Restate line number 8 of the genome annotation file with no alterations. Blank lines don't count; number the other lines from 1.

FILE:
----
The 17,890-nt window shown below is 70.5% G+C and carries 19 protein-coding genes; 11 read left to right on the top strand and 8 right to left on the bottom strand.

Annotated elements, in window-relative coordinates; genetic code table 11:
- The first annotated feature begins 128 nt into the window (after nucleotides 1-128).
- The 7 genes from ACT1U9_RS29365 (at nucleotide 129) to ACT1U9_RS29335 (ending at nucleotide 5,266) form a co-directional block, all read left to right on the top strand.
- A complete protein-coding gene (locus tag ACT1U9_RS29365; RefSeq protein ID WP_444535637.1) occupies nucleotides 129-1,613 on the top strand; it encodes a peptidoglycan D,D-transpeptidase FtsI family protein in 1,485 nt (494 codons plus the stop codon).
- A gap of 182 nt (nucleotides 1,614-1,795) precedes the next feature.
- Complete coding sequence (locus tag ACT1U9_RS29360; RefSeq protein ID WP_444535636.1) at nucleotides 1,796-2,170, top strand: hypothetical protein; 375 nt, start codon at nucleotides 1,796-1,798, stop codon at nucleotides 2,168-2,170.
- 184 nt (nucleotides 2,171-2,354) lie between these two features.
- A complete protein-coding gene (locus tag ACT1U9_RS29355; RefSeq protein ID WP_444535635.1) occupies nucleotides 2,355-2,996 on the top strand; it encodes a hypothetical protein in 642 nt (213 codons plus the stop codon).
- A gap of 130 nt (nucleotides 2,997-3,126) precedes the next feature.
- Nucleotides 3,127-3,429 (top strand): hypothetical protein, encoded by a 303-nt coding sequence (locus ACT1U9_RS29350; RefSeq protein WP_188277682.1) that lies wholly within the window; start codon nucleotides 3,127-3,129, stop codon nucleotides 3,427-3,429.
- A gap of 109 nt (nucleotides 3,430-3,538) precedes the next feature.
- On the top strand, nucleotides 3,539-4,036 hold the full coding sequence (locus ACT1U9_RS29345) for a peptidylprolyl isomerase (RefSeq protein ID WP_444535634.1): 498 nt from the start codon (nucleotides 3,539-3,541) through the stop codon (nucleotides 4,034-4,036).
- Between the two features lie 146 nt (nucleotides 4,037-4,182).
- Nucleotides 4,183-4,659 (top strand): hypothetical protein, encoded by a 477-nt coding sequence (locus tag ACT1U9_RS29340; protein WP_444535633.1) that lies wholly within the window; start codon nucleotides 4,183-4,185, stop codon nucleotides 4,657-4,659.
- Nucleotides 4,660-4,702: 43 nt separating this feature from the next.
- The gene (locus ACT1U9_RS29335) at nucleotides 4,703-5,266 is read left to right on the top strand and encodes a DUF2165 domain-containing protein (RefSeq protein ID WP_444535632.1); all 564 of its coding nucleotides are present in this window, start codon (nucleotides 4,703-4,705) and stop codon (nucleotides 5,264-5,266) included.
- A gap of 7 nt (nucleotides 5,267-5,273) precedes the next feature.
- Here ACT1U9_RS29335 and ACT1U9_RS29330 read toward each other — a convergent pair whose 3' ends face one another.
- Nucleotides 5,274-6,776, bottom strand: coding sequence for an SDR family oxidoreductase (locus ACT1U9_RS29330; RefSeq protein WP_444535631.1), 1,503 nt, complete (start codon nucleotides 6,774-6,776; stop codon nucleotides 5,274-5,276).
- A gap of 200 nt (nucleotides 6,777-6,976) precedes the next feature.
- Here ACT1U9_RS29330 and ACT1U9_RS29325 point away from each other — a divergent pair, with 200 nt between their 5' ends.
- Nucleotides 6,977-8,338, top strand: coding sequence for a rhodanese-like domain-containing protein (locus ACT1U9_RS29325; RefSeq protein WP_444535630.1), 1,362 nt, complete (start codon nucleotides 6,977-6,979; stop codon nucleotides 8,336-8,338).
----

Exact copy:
- 184 nt (nucleotides 2,171-2,354) lie between these two features.